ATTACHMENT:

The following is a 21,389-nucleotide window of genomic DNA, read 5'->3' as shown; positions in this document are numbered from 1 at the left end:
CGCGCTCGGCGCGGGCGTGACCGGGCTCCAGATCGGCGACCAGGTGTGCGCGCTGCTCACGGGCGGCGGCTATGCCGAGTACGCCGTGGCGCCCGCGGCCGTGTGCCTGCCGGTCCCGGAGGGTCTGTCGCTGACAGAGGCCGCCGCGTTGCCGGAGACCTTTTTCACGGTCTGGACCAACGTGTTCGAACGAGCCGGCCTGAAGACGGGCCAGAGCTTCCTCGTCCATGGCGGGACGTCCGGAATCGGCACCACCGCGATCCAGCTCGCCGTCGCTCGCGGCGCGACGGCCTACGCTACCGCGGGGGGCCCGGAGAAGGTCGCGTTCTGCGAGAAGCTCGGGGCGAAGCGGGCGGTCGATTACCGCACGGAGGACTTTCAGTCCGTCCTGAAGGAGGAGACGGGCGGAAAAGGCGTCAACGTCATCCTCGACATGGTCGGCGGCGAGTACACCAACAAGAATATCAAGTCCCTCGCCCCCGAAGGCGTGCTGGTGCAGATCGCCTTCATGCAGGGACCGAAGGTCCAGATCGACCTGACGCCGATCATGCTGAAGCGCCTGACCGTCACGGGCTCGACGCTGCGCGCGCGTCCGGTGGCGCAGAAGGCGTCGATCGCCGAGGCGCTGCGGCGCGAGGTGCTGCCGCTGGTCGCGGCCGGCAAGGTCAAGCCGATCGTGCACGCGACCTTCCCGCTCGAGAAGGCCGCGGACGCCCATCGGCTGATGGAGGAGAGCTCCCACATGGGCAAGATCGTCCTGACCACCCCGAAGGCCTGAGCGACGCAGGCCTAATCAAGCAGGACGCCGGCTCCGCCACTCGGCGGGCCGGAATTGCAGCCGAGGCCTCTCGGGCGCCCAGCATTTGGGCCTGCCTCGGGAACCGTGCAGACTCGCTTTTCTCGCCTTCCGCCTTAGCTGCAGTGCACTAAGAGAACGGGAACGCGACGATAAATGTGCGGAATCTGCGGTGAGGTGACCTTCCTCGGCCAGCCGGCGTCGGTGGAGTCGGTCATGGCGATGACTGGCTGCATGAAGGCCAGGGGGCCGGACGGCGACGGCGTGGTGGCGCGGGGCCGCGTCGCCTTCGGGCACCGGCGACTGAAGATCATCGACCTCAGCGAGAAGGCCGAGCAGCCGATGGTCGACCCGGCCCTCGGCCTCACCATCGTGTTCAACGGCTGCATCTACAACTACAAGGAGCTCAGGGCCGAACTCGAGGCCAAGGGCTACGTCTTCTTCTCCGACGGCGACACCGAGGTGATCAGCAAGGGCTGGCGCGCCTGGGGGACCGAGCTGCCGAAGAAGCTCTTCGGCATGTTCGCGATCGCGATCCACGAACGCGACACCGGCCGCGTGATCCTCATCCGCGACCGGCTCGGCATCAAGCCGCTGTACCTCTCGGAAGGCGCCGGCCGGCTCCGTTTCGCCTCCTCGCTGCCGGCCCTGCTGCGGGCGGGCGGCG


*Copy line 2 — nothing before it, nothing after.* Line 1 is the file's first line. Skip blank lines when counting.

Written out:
CGCGCTCGGCGCGGGCGTGACCGGGCTCCAGATCGGCGACCAGGTGTGCGCGCTGCTCACGGGCGGCGGCTATGCCGAGTACGCCGTGGCGCCCGCGGCCGTGTGCCTGCCGGTCCCGGAGGGTCTGTCGCTGACAGAGGCCGCCGCGTTGCCGGAGACCTTTTTCACGGTCTGGACCAACGTGTTCGAACGAGCCGGCCTGAAGACGGGCCAGAGCTTCCTCGTCCATGGCGGGACGTCCGGAATCGGCACCACCGCGATCCAGCTCGCCGTCGCTCGCGGCGCGACGGCCTACGCTACCGCGGGGGGCCCGGAGAAGGTCGCGTTCTGCGAGAAGCTCGGGGCGAAGCGGGCGGTCGATTACCGCACGGAGGACTTTCAGTCCGTCCTGAAGGAGGAGACGGGCGGAAAAGGCGTCAACGTCATCCTCGACATGGTCGGCGGCGAGTACACCAACAAGAATATCAAGTCCCTCGCCCCCGAAGGCGTGCTGGTGCAGATCGCCTTCATGCAGGGACCGAAGGTCCAGATCGACCTGACGCCGATCATGCTGAAGCGCCTGACCGTCACGGGCTCGACGCTGCGCGCGCGTCCGGTGGCGCAGAAGGCGTCGATCGCCGAGGCGCTGCGGCGCGAGGTGCTGCCGCTGGTCGCGGCCGGCAAGGTCAAGCCGATCGTGCACGCGACCTTCCCGCTCGAGAAGGCCGCGGACGCCCATCGGCTGATGGAGGAGAGCTCCCACATGGGCAAGATCGTCCTGACCACCCCGAAGGCCTGAGCGACGCAGGCCTAATCAAGCAGGACGCCGGCTCCGCCACTCGGCGGGCCGGAATTGCAGCCGAGGCCTCTCGGGCGCCCAGCATTTGGGCCTGCCTCGGGAACCGTGCAGACTCGCTTTTCTCGCCTTCCGCCTTAGCTGCAGTGCACTAAGAGAACGGGAACGCGACGATAAATGTGCGGAATCTGCGGTGAGGTGACCTTCCTCGGCCAGCCGGCGTCGGTGGAGTCGGTCATGGCGATGACTGGCTGCATGAAGGCCAGGGGGCCGGACGGCGACGGCGTGGTGGCGCGGGGCCGCGTCGCCTTCGGGCACCGGCGACTGAAGATCATCGACCTCAGCGAGAAGGCCGAGCAGCCGATGGTCGACCCGGCCCTCGGCCTCACCATCGTGTTCAACGGCTGCATCTACAACTACAAGGAGCTCAGGGCCGAACTCGAGGCCAAGGGCTACGTCTTCTTCTCCGACGGCGACACCGAGGTGATCAGCAAGGGCTGGCGCGCCTGGGGGACCGAGCTGCCGAAGAAGCTCTTCGGCATGTTCGCGATCGCGATCCACGAACGCGACACCGGCCGCGTGATCCTCATCCGCGACCGGCTCGGCATCAAGCCGCTGTACCTCTCGGAAGGCGCCGGCCGGCTCCGTTTCGCCTCCTCGCTGCCGGCCCTGCTGCGGGCGGGCGGCG